Despite the ECB’s bond purchases: analysts see the possibility of a new euro crisis

Despite the ECB’s bond purchases
Analysts see the possibility of a new euro crisis

Deutsche Bank analysts refute widespread assessments of the sustainability of public finances in various EU countries: contrary to public perception, many countries’ debt has not decreased since 2011. On one condition, this could become a problem.

Deutsche Bank analysts Maximilian Uleer and Carolin Raab are not ruling out a new euro crisis despite the European Central Bank’s (ECB) government bond purchases. Although the interest costs of all euro countries have decreased in relation to economic output and the average residual maturity of their debt has increased, on the other hand, the debt of some countries has further increased since 2011, which would pose the same Problems of 2011 in the event of a significant rise in bond yields, analysts write in a comment. “The degrees of freedom of the ECB are limited,” they say.

In their study, Uleer and Raab address several common judgments about the sustainability of public finances in some euro countries, some of which, according to them, are incorrect. His statements refer to Spain, France, Italy, Portugal, Ireland, Germany and Greece.

Euro countries have been reducing their debt since 2011

According to her, this is incorrect, strictly speaking it only applies to Ireland and Germany. In most countries, debt has grown faster than nominal gross domestic product (GDP). Spain’s debt-to-GDP ratio increased slightly by 70% by 2021, that of France by 29% and that of Italy by 26%. On the other hand, Germany managed to reduce its debt by 13 percent and Ireland, thanks to rapid economic growth, by 49 percent.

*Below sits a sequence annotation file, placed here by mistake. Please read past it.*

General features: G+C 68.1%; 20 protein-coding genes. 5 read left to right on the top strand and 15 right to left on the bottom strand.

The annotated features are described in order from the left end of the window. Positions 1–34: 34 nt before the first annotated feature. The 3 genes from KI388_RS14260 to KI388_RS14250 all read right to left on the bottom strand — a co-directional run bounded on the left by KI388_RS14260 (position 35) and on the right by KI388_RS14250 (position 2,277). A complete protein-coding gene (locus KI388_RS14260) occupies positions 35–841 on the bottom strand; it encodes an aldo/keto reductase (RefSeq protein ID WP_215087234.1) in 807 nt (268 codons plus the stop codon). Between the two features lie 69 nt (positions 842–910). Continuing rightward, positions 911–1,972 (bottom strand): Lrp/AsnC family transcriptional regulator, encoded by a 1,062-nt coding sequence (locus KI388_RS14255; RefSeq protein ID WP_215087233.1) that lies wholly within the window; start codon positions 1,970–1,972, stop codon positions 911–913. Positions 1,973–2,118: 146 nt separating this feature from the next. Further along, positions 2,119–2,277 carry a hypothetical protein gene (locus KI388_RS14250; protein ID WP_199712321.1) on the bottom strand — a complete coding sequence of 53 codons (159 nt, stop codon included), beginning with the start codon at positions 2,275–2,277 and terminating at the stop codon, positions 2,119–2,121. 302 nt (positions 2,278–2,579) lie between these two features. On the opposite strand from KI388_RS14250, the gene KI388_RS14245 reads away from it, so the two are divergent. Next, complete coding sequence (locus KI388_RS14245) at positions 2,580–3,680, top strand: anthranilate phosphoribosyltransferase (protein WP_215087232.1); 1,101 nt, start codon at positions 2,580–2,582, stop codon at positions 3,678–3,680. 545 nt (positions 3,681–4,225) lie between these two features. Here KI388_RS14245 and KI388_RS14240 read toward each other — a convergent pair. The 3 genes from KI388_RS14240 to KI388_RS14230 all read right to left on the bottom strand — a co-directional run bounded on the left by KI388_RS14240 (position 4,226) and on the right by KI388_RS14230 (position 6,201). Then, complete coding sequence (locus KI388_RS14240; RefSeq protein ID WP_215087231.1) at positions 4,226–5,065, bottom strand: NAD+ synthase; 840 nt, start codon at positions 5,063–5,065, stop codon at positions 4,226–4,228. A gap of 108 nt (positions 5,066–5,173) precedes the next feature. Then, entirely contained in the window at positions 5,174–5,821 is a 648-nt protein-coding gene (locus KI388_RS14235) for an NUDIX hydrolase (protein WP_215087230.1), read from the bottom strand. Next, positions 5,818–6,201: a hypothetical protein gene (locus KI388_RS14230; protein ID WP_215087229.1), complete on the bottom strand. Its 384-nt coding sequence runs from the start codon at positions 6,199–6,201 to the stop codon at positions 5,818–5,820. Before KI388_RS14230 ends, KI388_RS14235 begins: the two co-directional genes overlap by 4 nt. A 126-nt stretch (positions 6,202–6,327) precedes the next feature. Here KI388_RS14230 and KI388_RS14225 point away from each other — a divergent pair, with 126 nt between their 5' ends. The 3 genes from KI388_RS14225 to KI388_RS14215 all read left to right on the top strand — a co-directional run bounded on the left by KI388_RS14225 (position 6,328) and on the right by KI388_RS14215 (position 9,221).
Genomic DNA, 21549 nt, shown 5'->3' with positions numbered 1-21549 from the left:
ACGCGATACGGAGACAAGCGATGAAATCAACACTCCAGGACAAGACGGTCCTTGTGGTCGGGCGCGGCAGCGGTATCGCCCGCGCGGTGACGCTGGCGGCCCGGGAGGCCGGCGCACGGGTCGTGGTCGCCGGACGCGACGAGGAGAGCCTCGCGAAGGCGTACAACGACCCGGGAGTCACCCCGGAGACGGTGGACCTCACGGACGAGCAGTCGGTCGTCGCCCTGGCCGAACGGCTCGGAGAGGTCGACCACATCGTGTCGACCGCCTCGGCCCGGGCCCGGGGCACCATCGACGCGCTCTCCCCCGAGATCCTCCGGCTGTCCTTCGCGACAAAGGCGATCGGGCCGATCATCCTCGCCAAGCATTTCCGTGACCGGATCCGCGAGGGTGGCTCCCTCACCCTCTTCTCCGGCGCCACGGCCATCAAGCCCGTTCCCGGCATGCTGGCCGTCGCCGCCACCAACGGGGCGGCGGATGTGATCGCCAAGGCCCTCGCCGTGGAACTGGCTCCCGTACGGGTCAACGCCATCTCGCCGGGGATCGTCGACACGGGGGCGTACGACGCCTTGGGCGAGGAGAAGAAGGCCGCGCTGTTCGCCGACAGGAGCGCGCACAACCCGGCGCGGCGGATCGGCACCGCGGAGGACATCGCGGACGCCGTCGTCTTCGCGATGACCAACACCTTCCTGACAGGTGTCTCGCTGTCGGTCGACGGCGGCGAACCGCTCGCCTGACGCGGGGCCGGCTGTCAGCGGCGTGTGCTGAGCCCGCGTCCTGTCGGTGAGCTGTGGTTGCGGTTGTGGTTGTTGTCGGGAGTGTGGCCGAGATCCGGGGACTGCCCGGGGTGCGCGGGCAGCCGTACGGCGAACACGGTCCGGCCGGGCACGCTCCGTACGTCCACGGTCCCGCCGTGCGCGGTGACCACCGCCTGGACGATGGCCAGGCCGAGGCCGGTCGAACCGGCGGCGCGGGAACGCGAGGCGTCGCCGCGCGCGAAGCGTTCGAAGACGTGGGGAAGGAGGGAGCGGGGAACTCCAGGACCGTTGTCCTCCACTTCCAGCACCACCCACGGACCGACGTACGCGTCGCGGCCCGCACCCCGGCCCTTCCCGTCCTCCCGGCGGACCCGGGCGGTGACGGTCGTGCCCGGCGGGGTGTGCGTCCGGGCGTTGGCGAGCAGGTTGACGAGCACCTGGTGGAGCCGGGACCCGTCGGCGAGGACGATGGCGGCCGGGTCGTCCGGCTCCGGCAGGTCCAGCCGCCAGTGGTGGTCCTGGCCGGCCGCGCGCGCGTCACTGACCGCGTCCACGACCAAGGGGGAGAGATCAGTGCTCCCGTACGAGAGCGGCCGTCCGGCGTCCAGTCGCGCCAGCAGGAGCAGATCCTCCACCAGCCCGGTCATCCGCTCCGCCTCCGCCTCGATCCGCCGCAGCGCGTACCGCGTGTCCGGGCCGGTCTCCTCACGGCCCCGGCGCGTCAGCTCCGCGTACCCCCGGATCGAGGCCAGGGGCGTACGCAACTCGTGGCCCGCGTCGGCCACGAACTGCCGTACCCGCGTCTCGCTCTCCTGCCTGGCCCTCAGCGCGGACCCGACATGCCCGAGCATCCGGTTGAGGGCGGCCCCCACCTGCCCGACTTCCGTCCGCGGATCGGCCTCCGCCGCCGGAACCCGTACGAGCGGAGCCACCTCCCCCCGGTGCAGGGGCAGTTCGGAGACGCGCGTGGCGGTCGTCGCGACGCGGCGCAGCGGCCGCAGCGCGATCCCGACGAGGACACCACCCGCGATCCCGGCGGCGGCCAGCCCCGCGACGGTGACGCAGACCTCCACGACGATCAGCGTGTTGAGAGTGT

The weighted average nominal interest rate on government bonds is lower than it was ten years ago

10-year Italian government bonds
10-year Italian government bonds 97.81

According to the authors, this is true for all countries: in Italy it fell to 2.4 (2011: 4.2) per cent, in Spain to 2.2 (4.3) per cent, in France to 1, 6 (3.6) per cent and in Germany 1.1 (3.3) per cent.

We are a long way from the performance levels seen in 2011

According to the authors, this is not true. In their view, the most significant measure of this is the relationship between interest costs and GDP. Countries with higher debt may have high interest costs as in 2011 despite lower yields. Spain has already gotten particularly close to this “good critic”. The difference between it and the current interest rate is only 0.3 percentage points, and in Italy it is 0.9 percentage points. In France and Portugal it is 1.2 and in Germany 2.7 percentage points.

The average residual duration is much higher than that of 2011

That’s right, it stretched to around 28 (9) years in the case of Greece, for example, and 8 (7) in the case of France. However, the average residual maturities of German (6-year) and Italian (7-year) bonds remained unchanged. The authors also underline that Italy’s maturity profile is concentrated in the shorter range. 35 percent of government bonds will expire by the end of 2024.

According to Uleer and Raab, the positive aspect of the development of the past decade is that federal states have been able to reduce interest costs as a percentage of GDP and have been able to extend the maturities of the bonds. The bad thing, however, is that debt has continued to grow, especially in already heavily indebted countries. “These countries will have similar interest cost-to-GDP ratios, at lower return levels than in 2011,” they write.

For example, if the yield on Italian 10-year bonds increased by 2 percentage points next year, analysts say that by the end of 2025 Italy would have the same interest load as a percentage of GDP in 2011. “In summary , the debt burden has decreased and the ECB has the leeway to raise rates and end its buying program, “they write. But the ECB’s degrees of freedom are limited. “If interest rates rise dramatically over a longer period of time, we could very well be facing a Euro 2.0 crisis.”

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